A similar skeleton structure as of the Hiroshima Peace memorial had also his own house that was completed in 1953. The house played with traditional Japanese designs and combined timber and paper; the construction was based on the traditional Japanese tatami mat module, whereas the largest room was designed to have flexibility and be able to separate in three distinct rooms through an installment of fusuma sliding doors.

The Urban Futurism of the 1960’s

As Tange’s reputation was continually growing, more of his projects were completed in Tokyo and all across Japan. On the occasion of the 1964 Tokyo Olympics, which were the first Olympics held in Asia, Tange delivered some authentic work on the Yoyogi National Gymnasium and swimming pool.

The roof for the design was inspired by the skyline of the Colosseum in Room and the buildings by Le Corbusier designs presented for the Brussels World Fair in 1958. The Japanese architect successfully adopted western ideas and adapted them to meet domestic requirements. The results were astounding.

Yoyogi National Gymnasium, Tokyo. Architect: Kenzo Tange photo credit

During the midst 1960’s, he would work on another type of redevelopment project. This time, it had to deal with a city that suffered a severe earthquake.

On the dawn of 26th July 1963, a disastrous earthquake destroyed nearly everything in Skopje, Macedonia. The epicenter of the earthquake was in the city, thus the damage was quite severe and followed by numerous casualties.

On the occasion of this unfortunate event, Kenzō Tange delivered a futuristic-like “Master plan for the rebuilding of Skopje, Yugoslavia after the 1963 earthquake” in 1966.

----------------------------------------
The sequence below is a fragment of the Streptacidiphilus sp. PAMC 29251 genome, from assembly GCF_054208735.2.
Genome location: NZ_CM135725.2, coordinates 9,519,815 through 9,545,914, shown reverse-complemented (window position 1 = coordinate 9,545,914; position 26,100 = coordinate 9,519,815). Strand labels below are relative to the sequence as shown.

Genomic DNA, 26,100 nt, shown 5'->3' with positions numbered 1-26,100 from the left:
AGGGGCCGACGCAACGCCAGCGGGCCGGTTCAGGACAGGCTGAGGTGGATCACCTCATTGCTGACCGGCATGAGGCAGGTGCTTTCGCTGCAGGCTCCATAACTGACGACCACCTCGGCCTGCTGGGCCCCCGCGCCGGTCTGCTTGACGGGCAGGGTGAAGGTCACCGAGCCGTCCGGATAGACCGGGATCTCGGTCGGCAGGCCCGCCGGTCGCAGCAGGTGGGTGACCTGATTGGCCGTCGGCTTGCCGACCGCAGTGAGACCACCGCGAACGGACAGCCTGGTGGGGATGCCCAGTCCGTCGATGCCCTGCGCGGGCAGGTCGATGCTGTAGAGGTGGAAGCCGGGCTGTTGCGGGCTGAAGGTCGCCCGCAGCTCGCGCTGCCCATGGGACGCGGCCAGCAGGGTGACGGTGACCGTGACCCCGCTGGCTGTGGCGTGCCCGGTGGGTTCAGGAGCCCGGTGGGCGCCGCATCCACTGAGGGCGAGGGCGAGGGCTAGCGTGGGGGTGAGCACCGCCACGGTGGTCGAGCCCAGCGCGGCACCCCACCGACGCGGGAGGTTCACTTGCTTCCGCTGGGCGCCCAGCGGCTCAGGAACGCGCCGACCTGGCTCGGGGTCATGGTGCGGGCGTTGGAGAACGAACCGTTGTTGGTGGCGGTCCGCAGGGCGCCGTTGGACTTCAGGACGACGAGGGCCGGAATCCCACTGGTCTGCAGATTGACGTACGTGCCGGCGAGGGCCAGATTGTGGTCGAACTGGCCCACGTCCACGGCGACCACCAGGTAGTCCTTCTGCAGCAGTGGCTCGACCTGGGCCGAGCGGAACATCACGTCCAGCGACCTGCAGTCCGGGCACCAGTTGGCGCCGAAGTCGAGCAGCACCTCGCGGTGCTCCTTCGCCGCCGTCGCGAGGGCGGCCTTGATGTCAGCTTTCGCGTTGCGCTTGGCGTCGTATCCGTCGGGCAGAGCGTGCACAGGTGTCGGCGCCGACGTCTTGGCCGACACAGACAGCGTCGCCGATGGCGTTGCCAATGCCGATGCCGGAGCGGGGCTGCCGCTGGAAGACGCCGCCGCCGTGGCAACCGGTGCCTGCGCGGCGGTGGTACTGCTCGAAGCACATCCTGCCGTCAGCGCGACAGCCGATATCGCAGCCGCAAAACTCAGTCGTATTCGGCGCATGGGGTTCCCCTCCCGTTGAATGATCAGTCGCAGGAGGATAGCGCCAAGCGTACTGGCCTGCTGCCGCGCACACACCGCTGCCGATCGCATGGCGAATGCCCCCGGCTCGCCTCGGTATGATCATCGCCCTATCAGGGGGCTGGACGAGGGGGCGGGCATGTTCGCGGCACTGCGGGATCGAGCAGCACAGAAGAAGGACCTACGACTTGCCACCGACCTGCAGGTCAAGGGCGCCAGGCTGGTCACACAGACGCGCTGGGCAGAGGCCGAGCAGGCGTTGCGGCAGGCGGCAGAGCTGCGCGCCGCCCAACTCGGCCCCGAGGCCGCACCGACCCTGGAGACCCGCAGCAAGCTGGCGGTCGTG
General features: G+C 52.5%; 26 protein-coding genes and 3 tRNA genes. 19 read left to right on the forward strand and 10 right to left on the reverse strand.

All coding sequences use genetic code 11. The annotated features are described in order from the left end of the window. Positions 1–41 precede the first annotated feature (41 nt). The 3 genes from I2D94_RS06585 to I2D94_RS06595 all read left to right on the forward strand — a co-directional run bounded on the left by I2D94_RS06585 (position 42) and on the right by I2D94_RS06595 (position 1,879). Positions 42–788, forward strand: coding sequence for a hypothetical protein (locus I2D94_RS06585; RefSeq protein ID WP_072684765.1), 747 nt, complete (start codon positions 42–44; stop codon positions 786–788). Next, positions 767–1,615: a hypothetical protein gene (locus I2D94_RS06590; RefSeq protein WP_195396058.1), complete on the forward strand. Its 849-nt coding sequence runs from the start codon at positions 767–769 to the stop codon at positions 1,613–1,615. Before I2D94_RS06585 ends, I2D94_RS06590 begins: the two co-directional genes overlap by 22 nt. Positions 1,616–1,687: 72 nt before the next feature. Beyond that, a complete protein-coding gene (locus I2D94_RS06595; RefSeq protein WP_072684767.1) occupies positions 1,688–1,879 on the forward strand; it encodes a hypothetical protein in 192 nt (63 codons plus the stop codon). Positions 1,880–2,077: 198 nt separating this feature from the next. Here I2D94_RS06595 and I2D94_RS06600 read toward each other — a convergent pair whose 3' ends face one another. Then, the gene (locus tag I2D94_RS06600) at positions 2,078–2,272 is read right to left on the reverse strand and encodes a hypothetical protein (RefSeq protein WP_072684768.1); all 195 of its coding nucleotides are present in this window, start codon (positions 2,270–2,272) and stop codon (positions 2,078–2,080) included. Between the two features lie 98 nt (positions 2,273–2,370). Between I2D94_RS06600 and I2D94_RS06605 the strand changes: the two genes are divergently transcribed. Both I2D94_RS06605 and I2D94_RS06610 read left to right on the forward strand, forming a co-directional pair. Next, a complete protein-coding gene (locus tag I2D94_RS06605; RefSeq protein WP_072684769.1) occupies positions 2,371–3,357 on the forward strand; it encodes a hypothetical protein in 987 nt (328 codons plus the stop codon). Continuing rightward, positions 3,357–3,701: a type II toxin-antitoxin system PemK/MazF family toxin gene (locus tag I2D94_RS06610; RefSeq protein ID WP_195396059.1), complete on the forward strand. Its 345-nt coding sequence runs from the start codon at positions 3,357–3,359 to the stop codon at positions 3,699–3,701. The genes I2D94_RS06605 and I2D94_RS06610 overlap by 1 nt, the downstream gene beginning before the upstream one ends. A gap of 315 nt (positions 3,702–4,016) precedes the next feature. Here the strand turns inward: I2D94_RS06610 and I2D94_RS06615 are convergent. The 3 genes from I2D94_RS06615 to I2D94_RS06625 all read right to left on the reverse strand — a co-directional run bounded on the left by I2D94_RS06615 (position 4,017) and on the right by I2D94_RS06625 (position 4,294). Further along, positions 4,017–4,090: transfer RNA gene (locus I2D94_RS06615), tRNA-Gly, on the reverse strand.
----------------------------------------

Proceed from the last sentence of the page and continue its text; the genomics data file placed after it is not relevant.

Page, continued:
The plan had some really exceptional concepts and designs like the Skopje Train Station which conceptually served as “the City Gate”, the main entrance into the central area of the city. There was also “the City Wall”, a resident area that strategically was close to the business realm of the city and was purposed to revitalize the movement in the central parts of the city. Although ground-breaking, the plan was never 100% completed.

“One of the most famous figures to play a key role in the reconstruction of Skopje was the award-winning Japanese architect, Kenzo Tange. He delivered the winning master plan for the new city center of Skopje and won the international planning competition for the reconstruction of the city, launched by the United Nations in 1965. The Master Plan was a civilization achievement of its time”, writes This City Knows.

Skopje Train Station, Republic of Macedonia, as seen from the slopes of Mount Vodno  photo credit

The overall work of Tange, not only in Tokyo or Skopje, influenced a generation of architects all around the world.

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In 1987, his accomplishments were rewarded with the Pritzker Prize for architecture, that recognizes the world’s most visionary architects. And it all came from a person who faced difficulties with maths and physics during high school.